My opinion: herbs are strong stuff, with real chemical effects (many beneficial), but not a lot has been proven scientifically. The importance here would be with the amount you should take and the amount in the bottle (is it the same as what the manufacturer claims?) . And since they have potent effects, how about their interactions with foods/each other?

Vitamins are strong stuff. They can be overdone, with deleterious results. When it doubt, look at the nutrition label. If there's 3,567% of the RDA, you're overdoing it, know what I mean?

Antioxidants are strong stuff. They can be pro-oxidants in large quantities. What is a large quantity? Dunno. There's no Recommended Dietary Allowance (RDA) for them. I would not take an antioxidant supplement, and that includes high doses of vitamin C. Eat your vegetables and a busload of fruits too -- you couldn't eat enough of them to do yourself any harm (as far as pro-oxidation), and you'll get plenty of good antioxidants. Don't drink a gallon of juices -- too much sugar, too much everything. Think of how many fruits or vegetables it takes to make them and ask yourself if you could really eat all that whole.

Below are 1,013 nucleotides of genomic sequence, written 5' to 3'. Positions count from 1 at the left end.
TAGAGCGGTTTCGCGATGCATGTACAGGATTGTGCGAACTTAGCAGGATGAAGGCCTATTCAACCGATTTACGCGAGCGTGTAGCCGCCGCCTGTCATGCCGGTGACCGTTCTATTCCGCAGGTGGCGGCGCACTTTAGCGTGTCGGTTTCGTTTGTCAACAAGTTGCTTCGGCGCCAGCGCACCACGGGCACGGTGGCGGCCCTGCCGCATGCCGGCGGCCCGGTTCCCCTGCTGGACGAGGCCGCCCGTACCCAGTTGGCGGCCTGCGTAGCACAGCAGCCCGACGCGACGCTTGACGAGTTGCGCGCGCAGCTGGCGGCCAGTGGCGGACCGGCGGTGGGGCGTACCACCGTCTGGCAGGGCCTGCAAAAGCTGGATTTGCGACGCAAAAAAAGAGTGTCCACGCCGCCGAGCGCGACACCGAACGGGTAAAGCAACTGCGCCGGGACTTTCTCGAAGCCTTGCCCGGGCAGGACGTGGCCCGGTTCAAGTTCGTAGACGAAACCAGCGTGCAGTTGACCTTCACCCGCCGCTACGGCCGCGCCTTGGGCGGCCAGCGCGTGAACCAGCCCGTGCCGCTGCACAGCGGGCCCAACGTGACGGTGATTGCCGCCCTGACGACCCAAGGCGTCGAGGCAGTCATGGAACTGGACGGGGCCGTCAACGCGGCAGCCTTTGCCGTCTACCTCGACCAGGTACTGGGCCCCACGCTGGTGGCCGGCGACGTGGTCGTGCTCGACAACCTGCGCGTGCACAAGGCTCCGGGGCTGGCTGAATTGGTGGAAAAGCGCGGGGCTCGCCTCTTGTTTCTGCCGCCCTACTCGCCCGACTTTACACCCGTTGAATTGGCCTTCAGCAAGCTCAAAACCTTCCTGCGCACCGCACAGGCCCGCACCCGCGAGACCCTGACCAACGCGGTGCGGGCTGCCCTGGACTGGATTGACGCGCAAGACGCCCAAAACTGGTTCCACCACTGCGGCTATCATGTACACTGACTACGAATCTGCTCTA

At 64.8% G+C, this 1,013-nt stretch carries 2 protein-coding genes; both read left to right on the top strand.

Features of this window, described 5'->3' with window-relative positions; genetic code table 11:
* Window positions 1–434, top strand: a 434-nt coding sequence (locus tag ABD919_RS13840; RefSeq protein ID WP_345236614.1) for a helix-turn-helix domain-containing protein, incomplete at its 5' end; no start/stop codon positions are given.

Use the head your mother tried to fill up with common sense, now, y'hear?

Friday, December 15, 2006

Space food for urbanites

Wanna eat like the astronauts do? Got my hands on some Easy 4 Busy fruit purees, initially because of the odd packaging. It really was developed for NASA according to the web site. And it feels like it too: Gushy aseptic-type packaging with a weird screw top reminiscent of an IV bag.